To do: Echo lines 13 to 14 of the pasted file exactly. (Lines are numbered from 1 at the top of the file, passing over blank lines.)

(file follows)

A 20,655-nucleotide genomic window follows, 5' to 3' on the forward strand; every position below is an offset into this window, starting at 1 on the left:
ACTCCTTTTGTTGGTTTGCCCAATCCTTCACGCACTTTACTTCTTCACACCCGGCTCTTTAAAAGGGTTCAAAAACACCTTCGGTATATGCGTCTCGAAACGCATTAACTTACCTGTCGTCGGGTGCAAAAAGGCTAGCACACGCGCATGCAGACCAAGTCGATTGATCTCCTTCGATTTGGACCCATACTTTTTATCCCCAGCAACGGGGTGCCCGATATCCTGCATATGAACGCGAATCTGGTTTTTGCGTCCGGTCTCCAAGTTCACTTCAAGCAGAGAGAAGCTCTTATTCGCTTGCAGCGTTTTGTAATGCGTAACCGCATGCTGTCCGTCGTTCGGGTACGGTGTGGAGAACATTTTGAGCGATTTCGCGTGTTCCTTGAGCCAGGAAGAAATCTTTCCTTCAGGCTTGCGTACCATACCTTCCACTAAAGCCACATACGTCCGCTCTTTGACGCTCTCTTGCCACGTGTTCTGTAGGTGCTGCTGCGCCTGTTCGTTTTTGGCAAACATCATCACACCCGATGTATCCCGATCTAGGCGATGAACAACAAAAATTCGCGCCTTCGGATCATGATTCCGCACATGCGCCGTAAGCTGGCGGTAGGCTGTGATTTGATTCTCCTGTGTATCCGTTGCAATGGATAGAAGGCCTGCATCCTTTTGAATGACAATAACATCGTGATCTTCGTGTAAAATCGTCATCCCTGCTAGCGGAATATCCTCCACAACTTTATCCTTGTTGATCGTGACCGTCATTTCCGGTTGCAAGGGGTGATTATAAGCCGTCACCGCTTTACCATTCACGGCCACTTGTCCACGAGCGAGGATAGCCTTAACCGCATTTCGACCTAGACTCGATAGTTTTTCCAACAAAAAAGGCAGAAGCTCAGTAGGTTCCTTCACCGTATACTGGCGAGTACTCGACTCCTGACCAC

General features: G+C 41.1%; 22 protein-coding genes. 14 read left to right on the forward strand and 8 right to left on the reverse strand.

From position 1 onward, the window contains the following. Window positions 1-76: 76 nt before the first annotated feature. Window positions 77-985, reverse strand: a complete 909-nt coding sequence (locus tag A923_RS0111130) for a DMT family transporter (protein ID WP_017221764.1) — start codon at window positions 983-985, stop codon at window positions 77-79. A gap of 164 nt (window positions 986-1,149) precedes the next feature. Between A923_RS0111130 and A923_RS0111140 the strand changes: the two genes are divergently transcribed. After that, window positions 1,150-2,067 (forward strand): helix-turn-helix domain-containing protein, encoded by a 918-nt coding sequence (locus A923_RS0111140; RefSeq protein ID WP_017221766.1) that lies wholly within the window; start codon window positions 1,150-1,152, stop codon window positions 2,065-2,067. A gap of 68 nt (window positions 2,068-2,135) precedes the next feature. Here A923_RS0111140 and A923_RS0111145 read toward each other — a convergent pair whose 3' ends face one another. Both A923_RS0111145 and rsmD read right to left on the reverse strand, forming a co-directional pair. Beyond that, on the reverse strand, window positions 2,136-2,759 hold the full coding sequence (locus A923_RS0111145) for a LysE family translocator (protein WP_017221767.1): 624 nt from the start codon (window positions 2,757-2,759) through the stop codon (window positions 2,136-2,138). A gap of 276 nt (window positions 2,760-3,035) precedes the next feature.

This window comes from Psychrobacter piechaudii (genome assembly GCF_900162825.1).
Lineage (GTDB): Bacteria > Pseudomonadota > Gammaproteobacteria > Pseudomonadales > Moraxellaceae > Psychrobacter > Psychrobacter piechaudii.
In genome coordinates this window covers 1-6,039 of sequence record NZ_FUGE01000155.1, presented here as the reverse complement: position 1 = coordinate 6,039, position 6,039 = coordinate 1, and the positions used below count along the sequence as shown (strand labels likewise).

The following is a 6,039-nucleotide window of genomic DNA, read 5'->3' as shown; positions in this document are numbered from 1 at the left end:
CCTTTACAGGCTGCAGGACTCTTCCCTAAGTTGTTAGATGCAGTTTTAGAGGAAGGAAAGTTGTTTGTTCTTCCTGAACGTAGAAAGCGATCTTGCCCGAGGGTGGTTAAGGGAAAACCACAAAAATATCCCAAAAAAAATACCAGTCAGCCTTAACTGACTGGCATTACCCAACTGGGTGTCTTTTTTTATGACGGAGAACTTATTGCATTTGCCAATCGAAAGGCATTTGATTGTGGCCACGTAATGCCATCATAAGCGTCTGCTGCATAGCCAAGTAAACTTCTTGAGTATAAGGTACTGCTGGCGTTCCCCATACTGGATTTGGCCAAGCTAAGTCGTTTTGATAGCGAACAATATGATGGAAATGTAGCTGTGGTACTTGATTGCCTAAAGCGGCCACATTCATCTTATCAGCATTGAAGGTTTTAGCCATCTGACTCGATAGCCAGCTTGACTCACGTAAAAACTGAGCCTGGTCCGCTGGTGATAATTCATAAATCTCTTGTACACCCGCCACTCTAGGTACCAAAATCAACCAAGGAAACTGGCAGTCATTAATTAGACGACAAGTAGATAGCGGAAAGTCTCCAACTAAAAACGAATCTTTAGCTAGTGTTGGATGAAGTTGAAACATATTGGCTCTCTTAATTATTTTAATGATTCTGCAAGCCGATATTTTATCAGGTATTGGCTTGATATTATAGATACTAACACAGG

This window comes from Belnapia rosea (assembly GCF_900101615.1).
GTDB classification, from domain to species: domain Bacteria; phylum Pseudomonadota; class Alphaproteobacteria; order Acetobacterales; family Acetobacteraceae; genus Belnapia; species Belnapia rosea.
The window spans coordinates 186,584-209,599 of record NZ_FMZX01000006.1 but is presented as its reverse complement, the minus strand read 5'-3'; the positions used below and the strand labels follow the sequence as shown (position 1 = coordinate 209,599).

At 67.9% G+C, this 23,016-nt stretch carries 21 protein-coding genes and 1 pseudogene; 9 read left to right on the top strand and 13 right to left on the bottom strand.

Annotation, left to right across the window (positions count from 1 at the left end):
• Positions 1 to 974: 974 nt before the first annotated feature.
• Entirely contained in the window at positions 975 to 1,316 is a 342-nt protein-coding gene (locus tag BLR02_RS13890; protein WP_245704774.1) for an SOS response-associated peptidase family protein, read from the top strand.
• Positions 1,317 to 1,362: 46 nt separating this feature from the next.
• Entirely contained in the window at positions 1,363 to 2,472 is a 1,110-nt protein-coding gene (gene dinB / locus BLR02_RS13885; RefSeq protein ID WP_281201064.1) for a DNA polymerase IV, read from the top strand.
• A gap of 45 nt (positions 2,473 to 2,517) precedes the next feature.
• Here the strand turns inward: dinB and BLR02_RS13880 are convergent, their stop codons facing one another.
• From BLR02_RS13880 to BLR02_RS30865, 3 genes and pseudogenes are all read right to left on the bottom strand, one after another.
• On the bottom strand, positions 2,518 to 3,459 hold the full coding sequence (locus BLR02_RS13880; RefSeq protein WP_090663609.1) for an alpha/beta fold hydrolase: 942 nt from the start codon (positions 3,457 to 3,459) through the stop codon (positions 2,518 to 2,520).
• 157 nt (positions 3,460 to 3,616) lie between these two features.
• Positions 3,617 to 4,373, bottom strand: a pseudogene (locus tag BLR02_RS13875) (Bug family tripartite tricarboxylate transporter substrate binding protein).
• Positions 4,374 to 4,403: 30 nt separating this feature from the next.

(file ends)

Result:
At 67.9% G+C, this 23,016-nt stretch carries 21 protein-coding genes and 1 pseudogene; 9 read left to right on the top strand and 13 right to left on the bottom strand.

Annotation, left to right across the window (positions count from 1 at the left end):